Huge waste of funds found in Guangdong

PUBLISHED : Tuesday, 11 October, 2005, 12:00am
UPDATED : Tuesday, 11 October, 2005, 12:00am
 

An audit of thousands of senior Guangdong officials has revealed that at least 35 billion yuan in public funds was misspent between 2000 and the start of this year.


Releasing the report at the weekend, Guangdong Audit Office chief Zeng Shouxi said 4.7 billion yuan of taxpayers' money was also wasted and 61 billion yuan poorly managed in the five-year period.


The report is the result of a financial audit of 10,772 leading cadres at different levels of government during the period. Of officials targeted, 231 were later investigated for 'financial problems', 36 were dismissed from their jobs and 71 were demoted.


The audit office did not disclose details of the misused funds or the investigated cadres. However, according to an annual audit report released last year, most of the misappropriated money in 2003 was associated with infrastructure projects, relocation programmes and environmental protection.


Guangdong authorities praised the audit as an effective way to prevent corruption and oversee management of state assets.


The province also has plans to introduce a universal audit of cadres' personal and professional finances over the next two years. As part of the project, all government and party cadres below the county level should be audited when they leave their official positions starting next year.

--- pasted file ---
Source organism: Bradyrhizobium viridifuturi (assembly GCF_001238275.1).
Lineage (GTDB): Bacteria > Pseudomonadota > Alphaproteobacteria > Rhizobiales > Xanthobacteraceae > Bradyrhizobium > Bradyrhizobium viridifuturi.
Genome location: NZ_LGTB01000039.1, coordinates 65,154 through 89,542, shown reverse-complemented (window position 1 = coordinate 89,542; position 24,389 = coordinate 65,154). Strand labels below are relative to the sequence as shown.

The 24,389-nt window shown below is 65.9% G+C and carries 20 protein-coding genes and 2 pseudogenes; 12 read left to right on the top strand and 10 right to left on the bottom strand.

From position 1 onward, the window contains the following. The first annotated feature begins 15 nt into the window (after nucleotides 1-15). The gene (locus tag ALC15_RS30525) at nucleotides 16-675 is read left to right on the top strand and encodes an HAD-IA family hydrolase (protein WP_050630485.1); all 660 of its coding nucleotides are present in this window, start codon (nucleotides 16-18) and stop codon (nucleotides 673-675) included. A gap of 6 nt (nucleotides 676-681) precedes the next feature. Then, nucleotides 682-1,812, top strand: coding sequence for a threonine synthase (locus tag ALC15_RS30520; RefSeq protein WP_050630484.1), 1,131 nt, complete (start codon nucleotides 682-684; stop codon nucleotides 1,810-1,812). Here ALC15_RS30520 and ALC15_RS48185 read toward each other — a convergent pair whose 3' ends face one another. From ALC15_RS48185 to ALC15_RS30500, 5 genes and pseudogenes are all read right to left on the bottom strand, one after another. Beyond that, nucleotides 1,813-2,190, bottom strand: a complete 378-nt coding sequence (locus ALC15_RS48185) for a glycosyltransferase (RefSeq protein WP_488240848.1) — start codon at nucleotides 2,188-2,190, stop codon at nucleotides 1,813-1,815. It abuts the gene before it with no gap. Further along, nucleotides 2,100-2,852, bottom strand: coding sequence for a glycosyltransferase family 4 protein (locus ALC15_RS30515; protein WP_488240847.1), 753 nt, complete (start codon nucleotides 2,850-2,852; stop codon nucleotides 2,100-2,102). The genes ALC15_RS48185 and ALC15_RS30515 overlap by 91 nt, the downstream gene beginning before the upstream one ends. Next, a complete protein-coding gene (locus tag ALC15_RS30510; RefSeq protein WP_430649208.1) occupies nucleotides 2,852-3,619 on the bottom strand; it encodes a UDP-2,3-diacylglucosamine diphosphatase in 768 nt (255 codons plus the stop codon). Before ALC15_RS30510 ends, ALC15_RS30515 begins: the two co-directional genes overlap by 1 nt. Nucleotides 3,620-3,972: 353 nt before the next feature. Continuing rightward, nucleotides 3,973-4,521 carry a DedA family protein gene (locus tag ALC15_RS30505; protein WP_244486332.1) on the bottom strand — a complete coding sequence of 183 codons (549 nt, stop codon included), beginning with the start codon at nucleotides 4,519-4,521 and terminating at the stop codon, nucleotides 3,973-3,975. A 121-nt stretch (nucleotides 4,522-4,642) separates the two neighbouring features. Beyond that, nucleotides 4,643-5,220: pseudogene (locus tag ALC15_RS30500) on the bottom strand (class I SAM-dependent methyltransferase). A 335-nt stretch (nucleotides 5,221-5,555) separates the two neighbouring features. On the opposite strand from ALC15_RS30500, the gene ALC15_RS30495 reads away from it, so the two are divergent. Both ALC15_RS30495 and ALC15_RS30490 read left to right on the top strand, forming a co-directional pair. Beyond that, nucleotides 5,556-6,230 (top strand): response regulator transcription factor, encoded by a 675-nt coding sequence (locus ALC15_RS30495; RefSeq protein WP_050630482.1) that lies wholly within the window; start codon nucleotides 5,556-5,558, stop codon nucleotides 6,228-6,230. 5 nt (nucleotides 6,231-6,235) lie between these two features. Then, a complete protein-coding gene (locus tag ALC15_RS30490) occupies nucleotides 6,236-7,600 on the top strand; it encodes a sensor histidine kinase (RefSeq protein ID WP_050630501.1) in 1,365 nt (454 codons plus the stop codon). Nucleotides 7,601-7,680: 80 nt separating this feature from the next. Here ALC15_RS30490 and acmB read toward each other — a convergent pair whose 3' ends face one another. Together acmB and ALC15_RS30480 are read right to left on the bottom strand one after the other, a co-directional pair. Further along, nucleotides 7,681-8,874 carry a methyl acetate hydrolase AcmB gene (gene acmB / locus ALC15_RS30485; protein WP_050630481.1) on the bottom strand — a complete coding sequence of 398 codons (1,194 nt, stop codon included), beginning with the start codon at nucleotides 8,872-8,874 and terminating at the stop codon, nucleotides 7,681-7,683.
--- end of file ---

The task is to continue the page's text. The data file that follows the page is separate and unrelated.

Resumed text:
From 2007, cadres at and above the county level and leaders of state-owned enterprises should also be reviewed at least once during their time in office.


Nanjing Audit University professor Yin Ping said the public could not expect financial audits to make too many inroads into corruption because fighting graft was just a 'part-time job' for auditors.


'Audits can only identify corruption after it has happened,' Professor Yin said. 'The fight against corruption is a systemic project and the prevention and punishment are also very important.'


Professor Yin said the auditing system should be refined by specifying the standards and criteria for evaluation.


'Some wrong decisions are the work of people who have left their posts and some are joint decisions by government and party officials, so we have to specify standards and criteria in order to find out who is really liable,' he said.


Professor Yin also warned that a shortage of auditors could limit the power of financial reviews to tackle corruption.


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